Gordon uses the phrase am-adam ("people-humanity," "people-incarnating humanity") to express his thinking on the role of the people in the fulfillment of man's destiny. Man was created in the image of God, and Gordon adds that the people has to be created in the image of God too. This "people-incarnating humanity" is the new ideal which Israel, returning to its land, is to exemplify in the eyes of all mankind. Gordon's cosmo-nationalism has genuine universalistic implications. No people must ever be permitted to place itself above morality. A people incarnates humanity only to the extent to which it obeys the moral law.
Here Gordon saw the challenge which the Jew faced in Ereẓ Israel. The recreation of such a nation – its realization – was to be the contribution of the reborn Jewish people to mankind. The creation of a nation which, at the same time, would be an integral part of humanity, is an extension of the original act of creation:
"We were the first to proclaim that man is created in the image of God. We must go farther and say: the nation must be created in the image of God. Not because we are better than others, but because we have borne upon our shoulders and suffered all which calls for this. It is by paying the price of torments the like of which the world has never known that we have won the right to be the first in this work of creation."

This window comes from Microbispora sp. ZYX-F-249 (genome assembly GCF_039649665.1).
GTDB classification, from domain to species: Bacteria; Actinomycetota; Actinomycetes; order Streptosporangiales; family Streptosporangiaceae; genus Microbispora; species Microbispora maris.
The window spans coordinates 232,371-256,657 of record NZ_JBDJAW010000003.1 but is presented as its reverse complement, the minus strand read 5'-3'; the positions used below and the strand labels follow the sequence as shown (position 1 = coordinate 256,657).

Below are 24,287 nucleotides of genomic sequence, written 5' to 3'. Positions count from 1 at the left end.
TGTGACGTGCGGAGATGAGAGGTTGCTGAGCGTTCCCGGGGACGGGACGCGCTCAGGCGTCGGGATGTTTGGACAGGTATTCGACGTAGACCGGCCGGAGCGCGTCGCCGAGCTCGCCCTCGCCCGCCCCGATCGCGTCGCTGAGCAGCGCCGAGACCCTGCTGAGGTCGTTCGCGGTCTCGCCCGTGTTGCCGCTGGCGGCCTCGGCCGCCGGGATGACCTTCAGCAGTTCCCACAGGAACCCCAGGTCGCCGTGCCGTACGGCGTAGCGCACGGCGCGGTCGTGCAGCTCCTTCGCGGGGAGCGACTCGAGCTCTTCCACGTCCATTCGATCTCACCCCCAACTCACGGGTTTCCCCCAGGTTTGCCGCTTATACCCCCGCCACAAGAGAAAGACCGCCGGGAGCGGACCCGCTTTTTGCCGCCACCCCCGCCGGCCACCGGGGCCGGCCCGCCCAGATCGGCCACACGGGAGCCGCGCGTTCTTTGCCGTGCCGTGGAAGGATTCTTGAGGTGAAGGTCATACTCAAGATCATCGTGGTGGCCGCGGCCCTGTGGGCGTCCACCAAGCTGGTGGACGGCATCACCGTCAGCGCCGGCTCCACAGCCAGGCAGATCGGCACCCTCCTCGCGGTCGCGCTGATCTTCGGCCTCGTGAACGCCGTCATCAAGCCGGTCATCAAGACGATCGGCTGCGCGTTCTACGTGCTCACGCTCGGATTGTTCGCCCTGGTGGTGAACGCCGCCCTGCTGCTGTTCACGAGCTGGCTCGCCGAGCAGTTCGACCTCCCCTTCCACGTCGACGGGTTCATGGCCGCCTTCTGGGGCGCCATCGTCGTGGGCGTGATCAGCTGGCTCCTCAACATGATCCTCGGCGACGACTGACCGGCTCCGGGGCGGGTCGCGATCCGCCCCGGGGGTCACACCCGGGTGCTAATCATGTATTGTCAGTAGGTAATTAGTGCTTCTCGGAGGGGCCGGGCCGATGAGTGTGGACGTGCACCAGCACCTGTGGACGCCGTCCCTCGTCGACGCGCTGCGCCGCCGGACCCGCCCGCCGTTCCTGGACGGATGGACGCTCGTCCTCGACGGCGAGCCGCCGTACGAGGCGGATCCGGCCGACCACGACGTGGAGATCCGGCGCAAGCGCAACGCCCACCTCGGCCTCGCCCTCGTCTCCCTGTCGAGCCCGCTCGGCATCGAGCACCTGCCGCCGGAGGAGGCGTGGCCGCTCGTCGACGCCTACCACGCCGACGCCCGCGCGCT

He saw the crucial test in the attitude of the Jews toward the Arabs:
"Our attitude toward them must be one of humanity, of moral courage which remains on the highest plane, even if the behavior of the other side is not all that is desired. Indeed their hostility is all the more a reason for our humanity."
Gordon's writings, entitled Ketavim (1951–54), appeared in three volumes, including a bibliography. There is also a selection of his writings in English entitled Selected Essays (1937).
S.H. Bergman, Faith and Reason (1961), 98–120; idem, A.D. Gordon, l'homme et le philosophe (1962); Ẓemaḥ Duran, in: A.D. Gordon, Ha-Ummah ve-ha-Avodah (1952), 11–52; M.M. Buber, Israel and Palestine: The History of an Idea (1952), last chapter; E. Schweid, Ha-Yaḥid: Olamo shel A.D. Gordon (1969); H.H. Rose, The Life and Thought of A.D. Gordon (1964); A. Hertzberg, The Zionist Idea (1960), 368–86; Rose in: Judaism, 10 (1961), 40–48.
[Samuel Hugo Bergman]